We are delighted to present an interview with George Makari, M.D., as part of our “How I Became a Historian of Psychiatry” series. Dr. Makari is a historian, psychiatrist and psychoanalyst, serves as Director of The DeWitt Wallace Institute of Psychiatry and the Oskar Diethelm Library at Weill Cornell Medical College, where he is also a Professor, and is the author of Revolution in Mind: The Creation of Psychoanalysis (NY: Harper Collins, 2008). He has kindly agreed to share with us his intellectual trajectory.
How did your interest in the history of psychiatry develop?
I would say fortuitously. The origins of something like that, for me at least, started out in a much more general kind of interest. I came from a family of doctors and it was always assumed that I would become a doctor too; I actually got into medical school out of high school, so there was a road paved in front of me. However, when I was doing my undergraduate studies I became very interested in history, literary studies and writing. Part of the challenge then was to integrate these two interests. After my undergraduate education, I spent a year as a newspaper book reviewer and did some volunteer work in a child psychiatry department. I was trying to discover how I might combine these things that I felt very committed to, which were writing and helping others, trying to be someone who had that kind of direct impact on people. It was also a time when Foucault was extremely influential, and Janet Malcolm wrote In the Freud Archives. It became increasingly exciting for me to imagine that I could integrate my interests by writing and being a psychiatrist. That writing eventually took the form of history.
The second thing I should mention was the importance of my intellectual community. You can have all these ideas about what you might be or do, but it’s very important to have a community that in some ways supports those inklings and helps them develop. As a medical student, I came to Payne Whitney (Cornell), where there was this extraordinary division that studied the history of psychiatry and was interdisciplinary – there were a lot of doctors and there were a lot of historians and these people were doing very exciting work. So that made it all seem very natural that I could do those things too.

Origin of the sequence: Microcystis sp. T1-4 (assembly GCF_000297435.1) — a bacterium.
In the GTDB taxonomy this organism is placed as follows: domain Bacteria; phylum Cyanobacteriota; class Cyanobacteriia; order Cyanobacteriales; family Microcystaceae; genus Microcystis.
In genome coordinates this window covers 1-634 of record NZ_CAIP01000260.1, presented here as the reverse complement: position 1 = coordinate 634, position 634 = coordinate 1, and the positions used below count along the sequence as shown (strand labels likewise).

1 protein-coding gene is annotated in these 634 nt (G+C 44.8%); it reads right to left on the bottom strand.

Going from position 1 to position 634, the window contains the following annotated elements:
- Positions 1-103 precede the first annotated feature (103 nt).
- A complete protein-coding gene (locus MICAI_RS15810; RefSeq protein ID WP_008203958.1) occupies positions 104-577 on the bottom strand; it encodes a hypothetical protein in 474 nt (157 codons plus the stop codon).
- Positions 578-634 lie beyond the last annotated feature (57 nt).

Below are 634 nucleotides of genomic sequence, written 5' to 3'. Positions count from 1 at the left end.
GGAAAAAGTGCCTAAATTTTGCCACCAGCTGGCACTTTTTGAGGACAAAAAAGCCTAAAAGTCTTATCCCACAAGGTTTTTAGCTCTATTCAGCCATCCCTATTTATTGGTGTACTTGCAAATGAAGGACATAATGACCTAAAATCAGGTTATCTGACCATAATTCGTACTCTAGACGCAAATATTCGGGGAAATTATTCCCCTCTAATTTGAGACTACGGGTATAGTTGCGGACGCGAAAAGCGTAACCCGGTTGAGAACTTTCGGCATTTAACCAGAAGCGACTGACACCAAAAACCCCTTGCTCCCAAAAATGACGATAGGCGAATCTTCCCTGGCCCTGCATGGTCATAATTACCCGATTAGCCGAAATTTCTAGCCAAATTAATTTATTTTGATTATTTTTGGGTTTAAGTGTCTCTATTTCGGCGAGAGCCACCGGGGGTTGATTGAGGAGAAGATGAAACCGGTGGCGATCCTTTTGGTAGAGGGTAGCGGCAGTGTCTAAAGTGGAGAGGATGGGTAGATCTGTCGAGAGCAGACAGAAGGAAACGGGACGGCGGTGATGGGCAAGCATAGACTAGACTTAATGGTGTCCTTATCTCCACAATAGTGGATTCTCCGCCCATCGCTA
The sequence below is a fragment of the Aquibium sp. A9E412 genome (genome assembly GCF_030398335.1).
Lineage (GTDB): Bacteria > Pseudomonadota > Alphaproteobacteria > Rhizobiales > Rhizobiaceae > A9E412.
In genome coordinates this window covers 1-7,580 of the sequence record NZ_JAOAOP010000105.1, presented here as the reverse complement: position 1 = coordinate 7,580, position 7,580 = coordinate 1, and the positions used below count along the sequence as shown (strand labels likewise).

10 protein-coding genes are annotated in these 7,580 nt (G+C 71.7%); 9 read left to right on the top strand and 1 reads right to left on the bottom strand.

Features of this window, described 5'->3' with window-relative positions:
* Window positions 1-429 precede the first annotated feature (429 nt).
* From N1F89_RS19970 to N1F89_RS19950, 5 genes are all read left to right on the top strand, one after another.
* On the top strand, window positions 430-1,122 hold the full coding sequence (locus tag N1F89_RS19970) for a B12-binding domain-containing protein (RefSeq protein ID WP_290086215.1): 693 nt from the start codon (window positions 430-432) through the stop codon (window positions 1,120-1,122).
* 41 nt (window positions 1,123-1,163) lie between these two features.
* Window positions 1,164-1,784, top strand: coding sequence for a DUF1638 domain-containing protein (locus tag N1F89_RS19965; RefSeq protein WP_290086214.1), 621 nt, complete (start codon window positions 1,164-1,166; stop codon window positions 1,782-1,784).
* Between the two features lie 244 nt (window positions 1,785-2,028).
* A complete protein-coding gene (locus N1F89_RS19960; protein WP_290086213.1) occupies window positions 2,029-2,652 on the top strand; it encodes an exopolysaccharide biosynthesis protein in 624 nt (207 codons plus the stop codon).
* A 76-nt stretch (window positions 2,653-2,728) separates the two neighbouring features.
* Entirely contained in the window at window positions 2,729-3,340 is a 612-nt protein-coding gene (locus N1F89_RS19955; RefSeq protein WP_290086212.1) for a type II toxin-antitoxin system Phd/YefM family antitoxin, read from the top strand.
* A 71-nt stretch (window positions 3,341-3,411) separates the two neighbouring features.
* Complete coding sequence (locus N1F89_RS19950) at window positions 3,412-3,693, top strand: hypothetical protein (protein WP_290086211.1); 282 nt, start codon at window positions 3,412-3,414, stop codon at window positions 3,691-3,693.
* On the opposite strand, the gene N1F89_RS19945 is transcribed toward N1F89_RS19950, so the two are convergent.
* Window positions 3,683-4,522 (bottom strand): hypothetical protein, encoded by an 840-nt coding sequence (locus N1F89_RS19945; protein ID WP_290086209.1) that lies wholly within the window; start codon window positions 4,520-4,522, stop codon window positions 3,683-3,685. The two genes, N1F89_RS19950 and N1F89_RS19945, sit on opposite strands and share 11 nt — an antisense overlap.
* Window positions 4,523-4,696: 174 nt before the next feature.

At which point did you think, “I’m going to write a book”?
Well, that I’m afraid is a long story too! I started a project that was much narrower and much more defined, which was a history of transference theory and its relationship to German philosophy and medicine. I saw the potential for something really interesting about how this theory came from interesting currents in European philosophy and culture. And the pre-existing literature claimed the theory was de novo, came from Freud’s originality alone. So I took that project one step at a time and first researched the earliest use of transference as a notion in Freud. And then I moved on to the next one: I wrote a series of papers. Eventually, I thought, at the end of the day I’ll string all these papers together and I’ll have a monograph on the history of transference theory.
But a funny thing happened on the way. I had gotten a grant from the International Psychoanalytical Association and that really helped me do a lot more archival work in Europe. I ended up coming home with tons of new information from archives —all sorts of things that seemed important. So I tried stick these newer discoveries into that smaller project. I stuffed all of this good material into a book proposal that I prepared on transference. If anyone reading this interview is in the process of writing a book proposal, I suggest that you get the smartest person you can find to rake you over the coals before you write the book. That’s what I did, and again this has to do with having a generative community here at the Institute.
This discussion about my book proposal went badly, and it ended up being about how there were really two books in my proposal: one about transference and another about much broader issues in the history of the field. Feeling defensive, I argued that if someone else had written a book on the origins and development of psychoanalysis as a field in Europe, I wouldn’t have to put all that stuff in there, I could just refer to that work. But, I blurted out, in fact no one had written such a book. When I said that—when I heard myself say that—I was a bit taken aback. It seemed like that couldn’t possibly be true. But the more I thought about it, I was dismayed to recognize that it was true. No serious book had been written about the creation, consolidation, crisis and reworking of psychoanalysis before the collapse of Europe. And at that moment—actually it wasn’t a moment, it was a couple of very uncomfortable weeks, I transformed the book I had long planned into the one I now would write.